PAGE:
The vast majority of women have voted Democratic regularly, due to the fact that the Democrats have dealt with real issues affecting women.

Meanwhile, the Republicans have done everything possible to alienate the majority of women—on issues of reproductive rights, labor rights, the issue of rape, the problems of minority women and single mothers, and so many other issues that affect women.

Additionally, Ann Coulter and others have called for the removal of the 19th Amendment, because of the reality that a majority of women vote for the Democrats, an idea which will never occur in the real world.

This is a massive mistake by the Republicans, as without support of a large percentage of women—including minority, single, young, and educated women—the GOP is destined to continue to lose elections for President over the long haul!

 

 

94th Anniversary Of Woman Suffrage Amendment 19! And Women’s Equality Day!

Today, August 26, commemorates the 94th anniversary of the Woman Suffrage Amendment 19, and is celebrated as Women’s Equality Day.

Women had to fight for the right to vote since the Equal Rights Convention in Seneca Falls, New York, in 1848, a full 72 year battle!

And yet, there are those, such as Ann Coulter, the conservative ideologue, who calls for the abolition of the 19th Amendment, because the majority of women vote Democratic!

There are one third of women who are strongly Republican, anti abortion, anti feminist, anti promotion of more laws to benefit women in their daily lives. You see this in the GOP House women members, who one has to wonder about their sanity!

But women have come too far to allow their hard earned rights, not only voting, but controlling their own destinies, without the interference of right wing forces who would love to put them back into the bedroom and the kitchen, stop working, stop being educated, and being the dutiful wife and mother as their only role!

The vast majority of women will continue to assert their basic human rights, as well they should!

100 Years Ago Sunday, The Woman Suffrage Parade In Washington, DC Took Place, A Day Before The Inauguration Of President Woodrow Wilson!

The woman suffrage movement, which had begun with the Equal Rights Convention in Seneca Falls, New York in 1848, used the occasion of the upcoming Presidential Inauguration of Woodrow Wilson to conduct a massive parade in Washington DC, the day before the inauguration, which is 100 years ago on March 3, with Wilson inaugurated the following day.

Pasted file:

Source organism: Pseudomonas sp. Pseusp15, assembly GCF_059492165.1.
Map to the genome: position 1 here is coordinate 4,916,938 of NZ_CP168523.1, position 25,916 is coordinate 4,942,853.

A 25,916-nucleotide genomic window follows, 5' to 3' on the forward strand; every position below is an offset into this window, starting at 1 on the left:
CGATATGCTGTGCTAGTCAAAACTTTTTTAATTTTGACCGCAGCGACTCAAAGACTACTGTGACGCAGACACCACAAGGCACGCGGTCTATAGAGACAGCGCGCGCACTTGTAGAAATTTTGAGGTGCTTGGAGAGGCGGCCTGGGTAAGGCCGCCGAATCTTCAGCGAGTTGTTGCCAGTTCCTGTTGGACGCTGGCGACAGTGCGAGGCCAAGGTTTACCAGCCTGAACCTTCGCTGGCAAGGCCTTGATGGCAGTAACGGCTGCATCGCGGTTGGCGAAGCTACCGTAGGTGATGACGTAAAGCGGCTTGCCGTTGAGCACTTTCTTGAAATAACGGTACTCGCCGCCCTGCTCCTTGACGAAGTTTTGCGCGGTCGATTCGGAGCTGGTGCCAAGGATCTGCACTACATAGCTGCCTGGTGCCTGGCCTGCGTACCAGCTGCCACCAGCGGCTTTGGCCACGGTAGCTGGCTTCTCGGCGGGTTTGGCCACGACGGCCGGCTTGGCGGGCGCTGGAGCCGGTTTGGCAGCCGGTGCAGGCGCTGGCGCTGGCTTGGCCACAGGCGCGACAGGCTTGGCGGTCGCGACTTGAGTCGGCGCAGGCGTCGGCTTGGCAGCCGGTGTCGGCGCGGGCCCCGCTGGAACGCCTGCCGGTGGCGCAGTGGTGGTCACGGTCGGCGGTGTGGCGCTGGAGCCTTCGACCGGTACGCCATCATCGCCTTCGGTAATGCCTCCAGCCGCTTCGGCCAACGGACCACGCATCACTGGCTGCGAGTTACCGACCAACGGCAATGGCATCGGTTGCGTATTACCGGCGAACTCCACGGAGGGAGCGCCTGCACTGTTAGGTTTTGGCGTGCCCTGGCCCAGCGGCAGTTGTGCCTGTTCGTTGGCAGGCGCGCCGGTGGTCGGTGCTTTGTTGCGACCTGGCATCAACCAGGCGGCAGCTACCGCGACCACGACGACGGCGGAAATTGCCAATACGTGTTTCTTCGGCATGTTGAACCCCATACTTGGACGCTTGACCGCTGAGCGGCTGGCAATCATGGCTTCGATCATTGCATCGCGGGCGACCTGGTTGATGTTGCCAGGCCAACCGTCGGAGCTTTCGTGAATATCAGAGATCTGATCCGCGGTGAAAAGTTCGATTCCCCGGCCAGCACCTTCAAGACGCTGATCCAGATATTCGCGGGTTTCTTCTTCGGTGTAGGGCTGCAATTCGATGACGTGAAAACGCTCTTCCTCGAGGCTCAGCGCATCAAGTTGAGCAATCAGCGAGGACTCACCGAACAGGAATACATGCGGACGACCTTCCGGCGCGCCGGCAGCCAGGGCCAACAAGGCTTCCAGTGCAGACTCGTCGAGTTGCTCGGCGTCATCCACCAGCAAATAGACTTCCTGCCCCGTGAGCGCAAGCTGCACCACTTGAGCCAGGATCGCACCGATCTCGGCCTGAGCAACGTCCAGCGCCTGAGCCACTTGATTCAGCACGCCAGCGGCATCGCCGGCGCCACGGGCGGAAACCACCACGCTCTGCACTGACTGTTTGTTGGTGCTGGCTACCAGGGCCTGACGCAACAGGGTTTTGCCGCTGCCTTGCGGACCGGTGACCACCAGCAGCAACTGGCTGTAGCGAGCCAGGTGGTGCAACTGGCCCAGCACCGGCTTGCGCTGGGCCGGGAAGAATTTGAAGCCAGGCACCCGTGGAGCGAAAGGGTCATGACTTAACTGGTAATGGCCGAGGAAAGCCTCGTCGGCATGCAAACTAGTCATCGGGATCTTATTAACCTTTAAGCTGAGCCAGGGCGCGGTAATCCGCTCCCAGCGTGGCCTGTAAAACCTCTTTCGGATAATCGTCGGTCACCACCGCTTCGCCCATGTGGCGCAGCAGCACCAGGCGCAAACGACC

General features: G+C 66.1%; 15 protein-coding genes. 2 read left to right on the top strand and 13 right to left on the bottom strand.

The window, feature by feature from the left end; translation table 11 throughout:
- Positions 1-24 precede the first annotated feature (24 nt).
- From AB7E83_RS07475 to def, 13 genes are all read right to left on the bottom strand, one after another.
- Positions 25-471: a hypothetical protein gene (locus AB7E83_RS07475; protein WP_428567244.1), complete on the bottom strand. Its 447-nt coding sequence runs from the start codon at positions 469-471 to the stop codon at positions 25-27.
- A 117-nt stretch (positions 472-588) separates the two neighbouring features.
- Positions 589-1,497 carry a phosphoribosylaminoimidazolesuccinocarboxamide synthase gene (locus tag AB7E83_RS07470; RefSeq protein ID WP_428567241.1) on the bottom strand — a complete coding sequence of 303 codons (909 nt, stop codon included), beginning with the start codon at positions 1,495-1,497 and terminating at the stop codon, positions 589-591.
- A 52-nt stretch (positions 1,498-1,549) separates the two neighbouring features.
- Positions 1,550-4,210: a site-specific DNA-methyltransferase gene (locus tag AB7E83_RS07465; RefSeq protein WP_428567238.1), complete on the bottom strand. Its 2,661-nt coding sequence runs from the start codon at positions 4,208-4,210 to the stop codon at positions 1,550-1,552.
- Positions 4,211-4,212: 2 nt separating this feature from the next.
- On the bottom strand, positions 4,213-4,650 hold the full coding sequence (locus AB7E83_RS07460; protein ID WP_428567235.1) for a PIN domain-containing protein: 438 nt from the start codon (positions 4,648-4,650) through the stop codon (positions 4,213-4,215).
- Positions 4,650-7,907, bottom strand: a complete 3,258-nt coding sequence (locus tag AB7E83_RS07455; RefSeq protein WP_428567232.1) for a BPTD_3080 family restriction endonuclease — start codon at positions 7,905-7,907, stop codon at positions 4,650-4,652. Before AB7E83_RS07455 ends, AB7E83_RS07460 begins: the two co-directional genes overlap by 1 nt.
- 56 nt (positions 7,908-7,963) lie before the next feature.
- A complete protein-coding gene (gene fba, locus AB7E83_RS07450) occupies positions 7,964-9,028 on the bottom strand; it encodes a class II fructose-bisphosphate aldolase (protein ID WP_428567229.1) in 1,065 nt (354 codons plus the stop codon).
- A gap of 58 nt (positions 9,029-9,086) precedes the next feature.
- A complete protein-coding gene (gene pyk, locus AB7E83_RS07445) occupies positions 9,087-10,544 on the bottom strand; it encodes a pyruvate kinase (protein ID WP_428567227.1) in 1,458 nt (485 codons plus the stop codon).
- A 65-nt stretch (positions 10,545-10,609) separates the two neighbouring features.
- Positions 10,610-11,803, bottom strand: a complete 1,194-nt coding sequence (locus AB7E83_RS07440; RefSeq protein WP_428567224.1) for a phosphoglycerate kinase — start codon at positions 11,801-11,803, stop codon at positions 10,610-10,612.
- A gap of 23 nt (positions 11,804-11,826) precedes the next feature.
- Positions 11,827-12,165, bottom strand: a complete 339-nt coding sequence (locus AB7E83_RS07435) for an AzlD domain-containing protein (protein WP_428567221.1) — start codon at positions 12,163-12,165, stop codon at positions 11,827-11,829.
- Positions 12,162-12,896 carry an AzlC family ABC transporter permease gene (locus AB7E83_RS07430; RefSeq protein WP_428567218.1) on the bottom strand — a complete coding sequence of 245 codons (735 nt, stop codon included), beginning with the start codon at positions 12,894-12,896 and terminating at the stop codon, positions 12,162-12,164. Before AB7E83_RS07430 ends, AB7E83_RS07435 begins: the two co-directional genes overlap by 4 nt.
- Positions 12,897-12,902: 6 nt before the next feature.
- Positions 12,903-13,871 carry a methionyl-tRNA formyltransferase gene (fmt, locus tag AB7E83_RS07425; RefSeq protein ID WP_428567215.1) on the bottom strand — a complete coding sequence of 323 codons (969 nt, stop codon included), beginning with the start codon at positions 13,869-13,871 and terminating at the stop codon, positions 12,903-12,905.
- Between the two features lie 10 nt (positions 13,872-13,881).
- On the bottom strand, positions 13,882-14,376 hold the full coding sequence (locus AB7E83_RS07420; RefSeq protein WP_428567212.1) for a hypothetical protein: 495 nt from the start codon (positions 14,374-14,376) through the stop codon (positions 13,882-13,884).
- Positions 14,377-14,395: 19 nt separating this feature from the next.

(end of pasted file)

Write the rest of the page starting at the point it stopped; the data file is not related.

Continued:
Alice Paul led the march of about 8,000 women, who were mobbed by tens of thousands of spectators, majority being men, who injured, shoved, and tripped many of the marchers, and in so doing, created a scandal and motivated the further push toward a constitutional amendment, which came about finally in 1920, despite President Wilson’s opposition, and his order of arrest of suffragettes on Pennsylvania Avenue, who regularly marched and demonstrated for the amendment.

The battle of women for equal protection and equal rights was at fever pitch then, as sadly it is now, as Republicans work at weakening the rights of women in all spheres of public life, including their rights to their own bodies, and to their right to avoid assault that cannot be prosecuted, something that happened too often in American history, and still goes on today!

Ironically, the sponsor of the 19th Amendment for woman suffrage was the first woman to serve in either house of Congress, Congresswoman Jeanette Rankin of Montana, who was a Republican, at a time when former President Theodore Roosevelt was advocating woman suffrage, as he did in his Progressive Party Presidential campaign the previous year, 1912!

92 Years Since 19th Amendment (Woman Suffrage) Was Ratified!

Yesterday, August 18, was the 92nd anniversary of the 19th Amendment, the Woman Suffrage amendment.

The thought that it took two thirds of a century (72 years to be precise) to give women the right to vote is astounding in today’s world, but the fight began with the Equal Rights Convention in Seneca Falls, New York, in 1848, and was a struggle highlighted by the activism of Susan B. Anthony and Elizabeth Cady Stanton, as well as Alice Paul and others. It finally came to fruition when Tennessee became the 36th state out of 48 to ratify in 1920.

Women had little influence on politics in the early years, but now women play a major role, although their representation comes nowhere near their percentage of the population (about 50.8 percent).

Women have been voting a majority Democratic for a long time, and women again could have a major role in the election, with a majority seeing the Republican Party as attacking women’s rights at work, their safety from abusive men, and control of their reproductive lives.

Many women are running for public office, and this might lead to an increase in Congress, and already, women have proved they can serve on the Supreme Court, in high cabinet positions, and have distinguished careers in Congress and the state legislatures and Governorships.

This anniversary is a moment to celebrate, and to remember the long struggle for the basic right everyone should have in a democracy without question, the right to vote!